THIS WEEK AT HILLEL HOUSE
TUESDAY, MARCH 10
Shefa Vegetarian Lunch
11:30a.m.-2:00 p.m.
WEDNESDAY, MARCH 11
Shefa Vegetarian Lunch
11:30a.m.-2:00 p.m.
Hillel General Meeting—5:30 p.m.
THURSDAY, MARCH 12
Shefa Vegetarian Lunch
11:30-2:00 p.m.
FRIDAY, MARCH 13
Israeli Dancing
12:30 p.m.
Mr. Mileage Maker, Bill
Docksteader, Canada's Hy import car
dealer, always has great student
specials at Docksteader's Kingsway
Honda I
76 Honda Civic HBI Blue 4-spdl
Now only $26961
73   Renault   R12,   another   blue
4-spdl But priced at only $12961
73 Toyota Corolla I Another blue
4-spdl $19961	
72 Cortina, 4-spdl Only this time
ifs white. $15961
70  Maverick I  Green  automaticl
$14961
'68 Coronal Classy old carl White I
$16961 	
Bring this ad with you to:
Bill Docksteader's
KINGSWA Y>
HONDA!
445 Kingsway 879-7414
So many more good used
cars to choose from!
OLS711
ALL UNITS SUBJECT TO PRIOR SALEI
CINEMAWEST Presents
CANNES FILM FESTIVAL WINNER1
Best Film By a New Director
nideR
COLOR
Released by COLUMBIA PICTURESJv^
C-*>>
Wed, Mar 11-8:00 p.m.
Thurs, Mar 12-12:30 noon
$1.00 w/AMS Card
SUB Aud
; starring Giancarlo Giartnhl
una WertmuHer's s3\*Vvll
Beauties
...thatVwtas* they call him.
MARCH 12-15
Thurs, Sun 7:00
Fri, Sat 7:00 & 9:30
$1.00 w/AMS Card     SUB Aud
A.M.S.
1981 - 1982
Student Administrative Commission
Applications will be received for
the positions of:
COMMISSIONERS OF S.A.C.
(10 positions)
at the A.M.S. Business Office
Room 266, S.U.B.
Applications may be picked up
at Room 238, 254 or 266 S.U.B.
1
BILL MASLECHKO
DIRECTOR OF ADMINISTRATION
ON
THE CLASSIFIEDS
RATES: Campus - 3 Hnas, 1 day *1J0; additional Unas, 36c.
Commercial — 3 line*, 1 day $3.30; additional line*
50c. Additional days $3.00 and 46*.
Classified ads ere not accepted by telephone and are payable in
advance. Deadline is 11:00 ».m. the day before publication.
Publications Office, Roorn241, S.U.B.. UBC, Van., B.C. V6T2A5
5 — Coming Events
60 — Rentals
PSYCHOLOGY GRADUATION Dinner/
Dance. April 1, 1961 (Cecil Green). Tickets
on sale at AMS ticket office. $10/person.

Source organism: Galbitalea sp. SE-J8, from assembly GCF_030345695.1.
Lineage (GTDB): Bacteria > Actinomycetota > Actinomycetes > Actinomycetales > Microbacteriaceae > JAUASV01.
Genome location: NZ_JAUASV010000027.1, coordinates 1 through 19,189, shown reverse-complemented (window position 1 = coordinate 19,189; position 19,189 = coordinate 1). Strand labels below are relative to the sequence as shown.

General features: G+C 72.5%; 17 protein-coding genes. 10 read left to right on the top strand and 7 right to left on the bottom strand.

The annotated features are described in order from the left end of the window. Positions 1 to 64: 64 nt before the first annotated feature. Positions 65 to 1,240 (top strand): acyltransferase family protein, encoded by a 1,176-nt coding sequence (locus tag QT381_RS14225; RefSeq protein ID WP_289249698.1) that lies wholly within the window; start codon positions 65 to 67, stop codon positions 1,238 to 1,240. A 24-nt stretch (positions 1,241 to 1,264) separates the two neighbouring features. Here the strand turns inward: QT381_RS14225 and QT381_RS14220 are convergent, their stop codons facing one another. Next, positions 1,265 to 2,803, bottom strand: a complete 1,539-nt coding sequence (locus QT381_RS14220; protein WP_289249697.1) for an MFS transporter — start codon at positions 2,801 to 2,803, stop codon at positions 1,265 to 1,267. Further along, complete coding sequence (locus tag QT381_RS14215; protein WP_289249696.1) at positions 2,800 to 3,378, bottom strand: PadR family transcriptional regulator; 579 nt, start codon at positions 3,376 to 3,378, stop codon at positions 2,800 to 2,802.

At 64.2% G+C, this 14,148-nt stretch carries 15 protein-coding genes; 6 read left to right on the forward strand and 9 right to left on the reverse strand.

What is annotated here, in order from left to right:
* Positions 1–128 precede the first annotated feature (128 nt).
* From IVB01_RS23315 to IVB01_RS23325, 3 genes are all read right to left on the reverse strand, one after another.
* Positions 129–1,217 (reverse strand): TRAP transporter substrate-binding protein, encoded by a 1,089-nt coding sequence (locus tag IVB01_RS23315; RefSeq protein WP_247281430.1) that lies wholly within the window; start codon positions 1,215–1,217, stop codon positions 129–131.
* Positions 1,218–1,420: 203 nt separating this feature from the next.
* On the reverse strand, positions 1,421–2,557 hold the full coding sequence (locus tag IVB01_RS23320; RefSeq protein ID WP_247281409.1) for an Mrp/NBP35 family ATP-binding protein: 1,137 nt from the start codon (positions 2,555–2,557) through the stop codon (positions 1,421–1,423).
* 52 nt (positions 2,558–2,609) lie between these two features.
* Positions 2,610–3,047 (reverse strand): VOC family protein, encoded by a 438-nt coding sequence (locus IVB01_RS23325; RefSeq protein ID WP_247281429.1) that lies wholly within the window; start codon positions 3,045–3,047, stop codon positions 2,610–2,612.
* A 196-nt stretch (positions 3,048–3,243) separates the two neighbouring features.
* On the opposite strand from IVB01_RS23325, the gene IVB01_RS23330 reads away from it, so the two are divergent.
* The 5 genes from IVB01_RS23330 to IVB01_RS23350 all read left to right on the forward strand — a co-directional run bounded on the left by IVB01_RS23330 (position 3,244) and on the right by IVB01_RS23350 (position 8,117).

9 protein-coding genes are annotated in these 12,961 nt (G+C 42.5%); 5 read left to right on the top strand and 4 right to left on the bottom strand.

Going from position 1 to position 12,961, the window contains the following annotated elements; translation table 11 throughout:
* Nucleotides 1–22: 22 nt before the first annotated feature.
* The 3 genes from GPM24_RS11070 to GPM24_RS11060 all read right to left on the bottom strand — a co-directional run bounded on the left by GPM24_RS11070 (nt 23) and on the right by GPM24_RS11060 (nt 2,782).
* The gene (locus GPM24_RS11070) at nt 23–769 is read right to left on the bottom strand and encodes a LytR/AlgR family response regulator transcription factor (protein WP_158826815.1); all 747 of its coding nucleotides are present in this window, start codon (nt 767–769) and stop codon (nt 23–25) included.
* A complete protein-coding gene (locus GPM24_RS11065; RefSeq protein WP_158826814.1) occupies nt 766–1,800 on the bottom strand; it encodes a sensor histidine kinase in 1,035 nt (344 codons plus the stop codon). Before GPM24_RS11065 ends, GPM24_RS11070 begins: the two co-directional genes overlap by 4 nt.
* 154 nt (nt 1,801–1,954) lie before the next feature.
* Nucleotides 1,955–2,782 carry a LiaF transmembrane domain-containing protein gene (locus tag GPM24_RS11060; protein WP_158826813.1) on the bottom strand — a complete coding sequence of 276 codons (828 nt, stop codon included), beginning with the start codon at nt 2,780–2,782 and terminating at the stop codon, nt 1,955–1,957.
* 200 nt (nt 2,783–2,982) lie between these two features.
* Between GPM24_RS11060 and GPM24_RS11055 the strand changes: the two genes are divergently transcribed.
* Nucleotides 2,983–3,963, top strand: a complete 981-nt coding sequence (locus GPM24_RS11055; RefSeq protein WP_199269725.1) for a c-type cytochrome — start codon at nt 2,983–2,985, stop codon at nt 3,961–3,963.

Remember Amographs Composite picture.
10 — For Sale — Commercial
FRUIT LEATHER. Delicious Dried Fruit
Treat from Okanagan Valley. Write now for
mail order catalogue and free sample. Edible dried goods. Box 843, Penticton, B.C.
11 — For Sale — Private
1979 HONDA 49cc 1600ml excellent condition, include helmet, rear baskets, $400
obo. Call David (Rm 418) 224-9720 or
224-9035.
TO BE SOLD immediately. U.B.C. sailing
club boats 10 Enterprises 5 years old
$500-700 per boat. Phone Mike 733-1225 or
S.U.B. 216F.
WANTED TO SUBLET: Responsible nonsmoking couple require furnished accomodation in Vancouver for the months
of May and June. If you need someone to
babysit your place please call: ED, 224-7997
Thanks.
66 — Scandals
THE GSA is proud to announce the Ressurec-
tion of the Folk Nights at the Grad Centre
on March 20th. Anyone interested in performing Folk, Blues or Traditional music
should contact Norm Dadown c/o The
Computer Science Dept.
70 — Services
LOOKING FOR WORK? The first step is a
Good Resume. Wordsmhths 733-6425.
86 — Typing
20 — Housing
ARE YOU TIRED of commuting to U.B.C.
every morning? If so, the Student Housing
Office may be able to help. We now have
vacancies for women in Totem Park
Residence. There are only seven double
rooms left — so act quickly. Come to the
Student Housing Office during regular office hours (8:30 a.m. to 4:00 p.m.) and let
us help you solve your housing problem.
For info 228-2811.
FOUR WOMEN want to sublet house from
May-Aug. Preferably four bedroom and
close to university. Phone evenings
224-9891 or 224-9768. Ask for Ann or Rose.
30 — Jobs
NANNY (21-26) req'd. for 13 yr. old girl in
town near Venice, Italy for 3-4 mos. Must
be fluent in English. Transportation to Italy
your responsibility. To begin work immediately. Phone 681-1994 after 6:00 p.m.
FULL AND PART TIME shippers wanted
by local stereo store. Opportunity to learn
to mount cartridges and deal with
customers. Drivers licence an asset. Reply